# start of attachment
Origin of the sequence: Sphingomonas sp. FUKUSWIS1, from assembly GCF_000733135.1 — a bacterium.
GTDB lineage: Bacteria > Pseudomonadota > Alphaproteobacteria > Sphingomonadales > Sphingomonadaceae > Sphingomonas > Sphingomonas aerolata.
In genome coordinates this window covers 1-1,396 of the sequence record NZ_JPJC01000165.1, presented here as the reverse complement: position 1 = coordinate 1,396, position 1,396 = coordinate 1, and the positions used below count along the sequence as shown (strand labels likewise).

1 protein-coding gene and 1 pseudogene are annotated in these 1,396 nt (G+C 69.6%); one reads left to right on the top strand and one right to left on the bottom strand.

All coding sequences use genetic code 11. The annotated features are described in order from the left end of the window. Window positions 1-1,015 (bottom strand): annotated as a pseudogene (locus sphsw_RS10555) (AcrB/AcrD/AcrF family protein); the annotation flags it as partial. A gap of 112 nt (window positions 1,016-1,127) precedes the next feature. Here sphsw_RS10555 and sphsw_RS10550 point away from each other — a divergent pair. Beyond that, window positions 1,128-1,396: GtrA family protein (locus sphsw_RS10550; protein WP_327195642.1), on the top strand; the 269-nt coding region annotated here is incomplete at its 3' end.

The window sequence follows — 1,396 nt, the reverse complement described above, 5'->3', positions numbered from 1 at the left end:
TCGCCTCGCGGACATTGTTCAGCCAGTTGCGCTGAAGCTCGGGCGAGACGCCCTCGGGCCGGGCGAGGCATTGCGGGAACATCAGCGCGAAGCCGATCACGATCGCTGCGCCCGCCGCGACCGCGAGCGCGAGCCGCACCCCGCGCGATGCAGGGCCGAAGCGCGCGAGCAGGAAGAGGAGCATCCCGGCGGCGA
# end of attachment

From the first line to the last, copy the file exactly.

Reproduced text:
Origin of the sequence: Sphingomonas sp. FUKUSWIS1, from assembly GCF_000733135.1 — a bacterium.
GTDB lineage: Bacteria > Pseudomonadota > Alphaproteobacteria > Sphingomonadales > Sphingomonadaceae > Sphingomonas > Sphingomonas aerolata.
In genome coordinates this window covers 1-1,396 of the sequence record NZ_JPJC01000165.1, presented here as the reverse complement: position 1 = coordinate 1,396, position 1,396 = coordinate 1, and the positions used below count along the sequence as shown (strand labels likewise).

1 protein-coding gene and 1 pseudogene are annotated in these 1,396 nt (G+C 69.6%); one reads left to right on the top strand and one right to left on the bottom strand.

All coding sequences use genetic code 11. The annotated features are described in order from the left end of the window. Window positions 1-1,015 (bottom strand): annotated as a pseudogene (locus sphsw_RS10555) (AcrB/AcrD/AcrF family protein); the annotation flags it as partial. A gap of 112 nt (window positions 1,016-1,127) precedes the next feature. Here sphsw_RS10555 and sphsw_RS10550 point away from each other — a divergent pair. Beyond that, window positions 1,128-1,396: GtrA family protein (locus sphsw_RS10550; protein WP_327195642.1), on the top strand; the 269-nt coding region annotated here is incomplete at its 3' end.

The window sequence follows — 1,396 nt, the reverse complement described above, 5'->3', positions numbered from 1 at the left end:
TCGCCTCGCGGACATTGTTCAGCCAGTTGCGCTGAAGCTCGGGCGAGACGCCCTCGGGCCGGGCGAGGCATTGCGGGAACATCAGCGCGAAGCCGATCACGATCGCTGCGCCCGCCGCGACCGCGAGCGCGAGCCGCACCCCGCGCGATGCAGGGCCGAAGCGCGCGAGCAGGAAGAGGAGCATCCCGGCGGCGA